Saturday, July 7, 2012

Book review: "Iron Angel" by Alan Campbell

I was very busy this week (had two whole-day trips) so I didn't found time before today, even though I finished "Iron Angel" by Alan Campbell last weekend. This is the second book in trilogy called "Deepgate Codex", and sincerely, I haven't expected much from it. You know the drill: new author, first trilogy, second book - it usually ends badly. But "Iron Angel" just proved me wrong...

"Iron Angel" is separated in three parts. First part is what I expected - after defeating and killing god Ulcis, ex-Church angel Dill and ex-Spine (Church assassins) Rachel Heal are on the run from Deepgate. Even though they finally come on friendly terms with immortal and invincible Carnival, her craving for blood separated them, so now they are on their own. Chased be Spine, who took over things in Deepgate, they will soon learn that there are other enemies to consider. Rys, god of flowers and knives, had sent his elder brother Cosnipol, god of brine and salt, to investigate Ulcis' death and avenge him.

So far, if you have read enough books, this is a pattern you probably recognize - after defeating the big bad in first book or season, our heroes find themselves in trouble after finding out that big bad was only a captain. With defeating him, they just forced his superiors (real big bad) so turn his attention toward them. Another trope is when it is revealed that big bad was not so bad after all and he was actually keeping poor and weak people from the real big bad (e.g. "Tengen Toppa Gurren Lagann" in anime, or "Mistborn" trilogy by Brandon Sanderson in books). First part of the book follows the first trope, while second and third are closer to the second one.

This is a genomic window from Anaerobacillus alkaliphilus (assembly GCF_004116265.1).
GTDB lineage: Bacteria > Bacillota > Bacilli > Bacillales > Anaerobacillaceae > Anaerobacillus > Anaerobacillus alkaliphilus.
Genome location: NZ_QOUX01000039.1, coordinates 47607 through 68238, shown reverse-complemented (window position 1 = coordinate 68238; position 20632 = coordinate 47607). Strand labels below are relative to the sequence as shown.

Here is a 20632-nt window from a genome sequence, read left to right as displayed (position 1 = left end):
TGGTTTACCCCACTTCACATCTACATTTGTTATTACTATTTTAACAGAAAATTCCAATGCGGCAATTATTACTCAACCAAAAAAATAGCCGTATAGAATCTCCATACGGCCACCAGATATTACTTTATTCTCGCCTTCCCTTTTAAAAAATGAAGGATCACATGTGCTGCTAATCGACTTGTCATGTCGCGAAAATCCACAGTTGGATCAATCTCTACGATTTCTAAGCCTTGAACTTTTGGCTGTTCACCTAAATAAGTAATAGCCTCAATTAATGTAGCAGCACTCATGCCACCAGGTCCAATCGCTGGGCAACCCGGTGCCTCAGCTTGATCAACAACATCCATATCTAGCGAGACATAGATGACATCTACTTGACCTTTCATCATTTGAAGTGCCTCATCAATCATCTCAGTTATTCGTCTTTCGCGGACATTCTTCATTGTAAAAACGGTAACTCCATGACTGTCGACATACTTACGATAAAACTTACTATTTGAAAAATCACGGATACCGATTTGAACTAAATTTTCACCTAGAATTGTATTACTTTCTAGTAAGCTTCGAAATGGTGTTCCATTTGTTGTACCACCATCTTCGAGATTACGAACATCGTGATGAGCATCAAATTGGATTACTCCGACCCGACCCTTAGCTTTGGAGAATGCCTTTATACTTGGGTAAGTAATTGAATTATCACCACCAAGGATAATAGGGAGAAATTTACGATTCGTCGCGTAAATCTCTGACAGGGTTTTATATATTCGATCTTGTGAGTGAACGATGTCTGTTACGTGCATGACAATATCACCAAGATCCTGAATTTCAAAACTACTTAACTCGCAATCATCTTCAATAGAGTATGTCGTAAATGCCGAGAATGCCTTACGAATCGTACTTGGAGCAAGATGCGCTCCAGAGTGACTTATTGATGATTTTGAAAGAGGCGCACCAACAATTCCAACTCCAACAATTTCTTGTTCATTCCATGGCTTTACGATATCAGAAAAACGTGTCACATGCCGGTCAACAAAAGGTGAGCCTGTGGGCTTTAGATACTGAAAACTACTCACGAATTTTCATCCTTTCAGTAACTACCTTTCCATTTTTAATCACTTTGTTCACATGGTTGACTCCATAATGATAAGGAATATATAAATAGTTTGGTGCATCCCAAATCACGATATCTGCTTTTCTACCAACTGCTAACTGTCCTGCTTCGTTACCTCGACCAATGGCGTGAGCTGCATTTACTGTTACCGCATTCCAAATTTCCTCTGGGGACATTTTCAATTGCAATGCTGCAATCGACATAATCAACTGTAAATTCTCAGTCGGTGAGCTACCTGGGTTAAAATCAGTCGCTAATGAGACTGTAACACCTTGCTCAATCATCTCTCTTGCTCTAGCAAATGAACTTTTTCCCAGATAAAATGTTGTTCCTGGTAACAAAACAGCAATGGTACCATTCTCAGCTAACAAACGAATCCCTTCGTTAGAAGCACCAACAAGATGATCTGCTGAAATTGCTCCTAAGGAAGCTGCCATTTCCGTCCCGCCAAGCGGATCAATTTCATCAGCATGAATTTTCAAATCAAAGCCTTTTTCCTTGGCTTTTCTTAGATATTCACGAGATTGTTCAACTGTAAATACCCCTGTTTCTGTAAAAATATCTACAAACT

Reading second part was like reading a totally new series. Only things connecting it to "Scar Night" was Dill as main character and seeing things from his POV. In third part we lose even that, although some old characters come back. Plot and setting expansion introduced in these two parts is quite big. As you noticed, I am trying to avoid spoilers, so you will have to believe me that they are both great. I am only sorry that I didn't reread "Scar Night" before reading "Iron Angel" (I didn't expect such turn-around), so I can't be sure if setting is consistent. I was especially surprised and delighted by resolution regarding PRC management - I am only sorry that the effect will be spoiled in my second reading. There are some real clever details that make this setting very complex. Plot in general is very interesting and completely unpredictable.

Pace of plot is very fast, maybe even a bit too fast. I wouldn't mind this book being a hundred or two pages longer (it is only 500 pages long) - but I am a fan of complex settings and I am always hungry for new details. But on the other hand, that would make "Iron Angel" less impressive book - such hard pace make it very intensive and it's not letting you relax. One of best points of this book was its description of Hell (whole second part) and characters connected to it. It was done really originally and the effect of it was surreal. Or maybe weird. In any case, it was great and unexpected. You should be warned that there is a lot of graphic violence, and even more blood. Blood is actually one of its structural elements.

Characters are very nicely written and interesting. They remain a bit mysterious because their reasons and motivations are left hidden. But when Campbell devotes himself to them, he makes them feel believable and real. There is a bunch of new and important characters: Hasp, Alice Harper, Mina Green, John Anchor... My only surprise was that Carnival was almost nonexistent in this book - but maybe she will have a larger role in the last book.

The biggest surprise comes at the end - and then book ends with an enormous cliffhanger. It almost made me immediately go to Amazon and buying its sequel, but I was able to stop myself.

"Iron Angel" was a terrific book introducing massive amount of new elements, a big surprise when I expected weak and tepid sequel. If last part, "God of Clocks", is good as this one, "Deepgate Codex" will be promoted to one of my favorite short series of all time. A recommendation to everybody who searches for a bit of unconventional fantasy.

No comments:

Post a Comment